National Strategy for Economic Transformation Delivery Board minutes: September 2022

Minutes from the meeting of the group held on 22 September 2022.

Attendees and apologies


  • John Swinney, Deputy First Minister and Cabinet Secretary for Covid Recovery, Interim Co-Chair
  • Barry White, Co-Chair, Former Chief Executive, Scottish Futures Trust
  • Ewan Aitken, Chief Executive, Cyrenians
  • Audrey Cumberford, Principal and Chief Executive, Edinburgh College
  • Gillian Docherty - Chief Commercial Officer, University of Strathclyde
  • Sir Simon Lister, Managing Director, BAE Systems Naval Ships
  • Jamie McGowan, Managing Director, Essence of Harris
  • Douglas Millican, CEO, Scottish Water
  • Nora Senior, Former Executive Group Chair, Weber Shandwick and past Chair, Enterprise and Skills Strategic Board
  • Ellis Watson, Former Chief Executive, DC Thomson Media Group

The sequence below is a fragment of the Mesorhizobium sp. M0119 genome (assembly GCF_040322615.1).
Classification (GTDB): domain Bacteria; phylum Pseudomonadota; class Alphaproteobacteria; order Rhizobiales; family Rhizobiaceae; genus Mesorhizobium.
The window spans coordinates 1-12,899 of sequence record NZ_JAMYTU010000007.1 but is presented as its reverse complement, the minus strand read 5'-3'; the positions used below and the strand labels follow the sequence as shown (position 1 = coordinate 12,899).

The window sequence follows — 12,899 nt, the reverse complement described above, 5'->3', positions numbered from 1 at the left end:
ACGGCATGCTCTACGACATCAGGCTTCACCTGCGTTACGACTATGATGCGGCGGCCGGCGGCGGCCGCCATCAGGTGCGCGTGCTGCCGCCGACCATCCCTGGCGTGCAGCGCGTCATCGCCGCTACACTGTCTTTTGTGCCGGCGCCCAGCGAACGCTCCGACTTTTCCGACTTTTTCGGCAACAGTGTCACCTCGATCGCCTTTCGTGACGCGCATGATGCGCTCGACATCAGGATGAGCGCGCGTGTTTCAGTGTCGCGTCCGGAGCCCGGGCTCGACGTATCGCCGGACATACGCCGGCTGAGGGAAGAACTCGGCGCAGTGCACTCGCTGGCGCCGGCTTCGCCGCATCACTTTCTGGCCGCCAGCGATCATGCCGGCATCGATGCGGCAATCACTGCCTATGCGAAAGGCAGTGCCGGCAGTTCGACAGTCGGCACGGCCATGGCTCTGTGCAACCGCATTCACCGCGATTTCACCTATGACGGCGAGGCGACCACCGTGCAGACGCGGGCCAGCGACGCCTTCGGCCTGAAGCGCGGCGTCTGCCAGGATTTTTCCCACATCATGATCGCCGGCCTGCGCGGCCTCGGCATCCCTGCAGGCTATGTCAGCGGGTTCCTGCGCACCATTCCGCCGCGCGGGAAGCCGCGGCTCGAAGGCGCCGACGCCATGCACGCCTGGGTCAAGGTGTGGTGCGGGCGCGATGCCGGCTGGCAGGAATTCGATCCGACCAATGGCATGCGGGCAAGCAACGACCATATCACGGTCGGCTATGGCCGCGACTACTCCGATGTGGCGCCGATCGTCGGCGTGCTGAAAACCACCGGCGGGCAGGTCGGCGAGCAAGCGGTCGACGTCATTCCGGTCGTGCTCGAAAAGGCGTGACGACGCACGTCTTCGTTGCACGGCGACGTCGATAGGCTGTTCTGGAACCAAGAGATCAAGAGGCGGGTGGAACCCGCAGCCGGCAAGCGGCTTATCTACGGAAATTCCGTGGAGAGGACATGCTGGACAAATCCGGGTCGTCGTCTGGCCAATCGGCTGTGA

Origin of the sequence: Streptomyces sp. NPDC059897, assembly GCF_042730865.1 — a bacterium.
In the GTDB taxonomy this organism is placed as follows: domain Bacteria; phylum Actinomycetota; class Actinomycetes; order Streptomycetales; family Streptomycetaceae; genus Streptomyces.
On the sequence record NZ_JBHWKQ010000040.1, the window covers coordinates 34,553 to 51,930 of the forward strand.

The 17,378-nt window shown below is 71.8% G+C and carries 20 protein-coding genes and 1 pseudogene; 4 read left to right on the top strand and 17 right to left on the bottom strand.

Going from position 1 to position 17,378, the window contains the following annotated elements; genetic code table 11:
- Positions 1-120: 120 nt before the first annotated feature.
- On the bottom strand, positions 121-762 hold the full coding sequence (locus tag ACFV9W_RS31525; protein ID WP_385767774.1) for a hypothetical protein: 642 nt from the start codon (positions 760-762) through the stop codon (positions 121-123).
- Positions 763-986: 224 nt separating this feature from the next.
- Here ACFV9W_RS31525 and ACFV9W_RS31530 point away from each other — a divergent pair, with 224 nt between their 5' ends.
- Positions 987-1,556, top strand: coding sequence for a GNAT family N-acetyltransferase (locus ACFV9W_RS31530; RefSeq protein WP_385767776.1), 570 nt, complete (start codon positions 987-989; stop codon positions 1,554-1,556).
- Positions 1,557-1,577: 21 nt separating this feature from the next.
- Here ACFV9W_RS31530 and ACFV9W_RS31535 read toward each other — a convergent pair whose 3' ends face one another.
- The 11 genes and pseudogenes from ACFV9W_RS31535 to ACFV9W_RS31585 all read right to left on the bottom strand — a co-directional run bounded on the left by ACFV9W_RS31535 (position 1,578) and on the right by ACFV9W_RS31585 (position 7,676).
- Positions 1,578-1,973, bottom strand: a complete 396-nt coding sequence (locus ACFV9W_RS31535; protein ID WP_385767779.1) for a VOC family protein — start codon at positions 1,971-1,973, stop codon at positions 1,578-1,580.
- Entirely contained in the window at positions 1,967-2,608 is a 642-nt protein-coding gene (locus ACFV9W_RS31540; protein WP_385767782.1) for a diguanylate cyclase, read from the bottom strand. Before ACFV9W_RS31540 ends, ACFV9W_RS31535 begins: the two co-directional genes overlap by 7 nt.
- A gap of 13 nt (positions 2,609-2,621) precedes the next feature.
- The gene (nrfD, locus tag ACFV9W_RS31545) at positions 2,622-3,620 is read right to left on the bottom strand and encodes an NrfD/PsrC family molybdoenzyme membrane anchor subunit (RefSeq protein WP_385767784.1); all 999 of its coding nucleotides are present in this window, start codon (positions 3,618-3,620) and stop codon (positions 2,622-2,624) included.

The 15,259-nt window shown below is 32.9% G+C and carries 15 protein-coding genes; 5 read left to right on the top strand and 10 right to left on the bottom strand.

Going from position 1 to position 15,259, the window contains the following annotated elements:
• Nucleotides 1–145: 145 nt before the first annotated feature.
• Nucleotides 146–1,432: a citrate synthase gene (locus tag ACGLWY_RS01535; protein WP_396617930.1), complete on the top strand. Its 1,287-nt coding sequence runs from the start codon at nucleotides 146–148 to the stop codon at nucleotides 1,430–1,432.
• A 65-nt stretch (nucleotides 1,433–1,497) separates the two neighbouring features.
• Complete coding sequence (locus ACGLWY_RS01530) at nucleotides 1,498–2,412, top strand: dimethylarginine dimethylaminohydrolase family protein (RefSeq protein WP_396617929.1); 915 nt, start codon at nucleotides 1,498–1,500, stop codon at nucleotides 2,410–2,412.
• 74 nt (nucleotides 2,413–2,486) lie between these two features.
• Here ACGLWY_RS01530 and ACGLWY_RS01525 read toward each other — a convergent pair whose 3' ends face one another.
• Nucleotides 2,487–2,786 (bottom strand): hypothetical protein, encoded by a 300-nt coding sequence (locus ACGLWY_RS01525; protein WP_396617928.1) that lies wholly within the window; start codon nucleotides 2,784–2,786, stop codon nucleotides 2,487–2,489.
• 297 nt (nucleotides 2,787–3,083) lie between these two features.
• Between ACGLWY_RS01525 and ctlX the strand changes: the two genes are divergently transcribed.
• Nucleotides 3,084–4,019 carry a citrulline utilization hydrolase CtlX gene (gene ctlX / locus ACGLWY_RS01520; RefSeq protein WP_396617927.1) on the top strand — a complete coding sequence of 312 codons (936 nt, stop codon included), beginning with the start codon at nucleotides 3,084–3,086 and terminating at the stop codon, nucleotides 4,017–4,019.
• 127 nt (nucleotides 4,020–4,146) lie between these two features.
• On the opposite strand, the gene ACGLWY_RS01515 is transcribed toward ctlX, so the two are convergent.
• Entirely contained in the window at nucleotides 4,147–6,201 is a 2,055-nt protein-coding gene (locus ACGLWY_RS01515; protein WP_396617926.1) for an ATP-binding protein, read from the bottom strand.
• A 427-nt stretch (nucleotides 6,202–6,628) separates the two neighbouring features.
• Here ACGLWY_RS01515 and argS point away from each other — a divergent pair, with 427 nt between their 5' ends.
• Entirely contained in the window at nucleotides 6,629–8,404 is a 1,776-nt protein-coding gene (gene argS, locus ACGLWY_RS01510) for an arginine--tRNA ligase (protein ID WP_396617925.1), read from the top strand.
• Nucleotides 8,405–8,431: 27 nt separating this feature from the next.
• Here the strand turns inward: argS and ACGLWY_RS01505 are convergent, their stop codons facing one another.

• Colette Cohen, CEO, The Net Zero Technology Centre
  • Roz Foyer, General Secretary, Scottish Trade Union Congress
  • Uzma Khan, Vice Principal Economic Development and Innovation, and Deputy Chief Operating Officer, University of Glasgow

Supporting officials

  • Louise Macdonald, Director General Economy, Scottish Government
  • Colin Cook, Director of Economic Development, Scottish Government
  • Helena Gray, Director for Fair Work, Employability and Skills
  • Aidan Grisewood, Director for Economic Strategy, Scottish Government
  • Stephen Pathirana, Director of Advanced Learning and Science, Scottish Government
  • Richard Rollison, Director for International Trade and Investment, Scottish Government

Items and actions


Barry White welcomed everyone to this second meeting of the National Strategy for Economic Transformation (NSET) Delivery Board and the first chance to consider the delivery plans.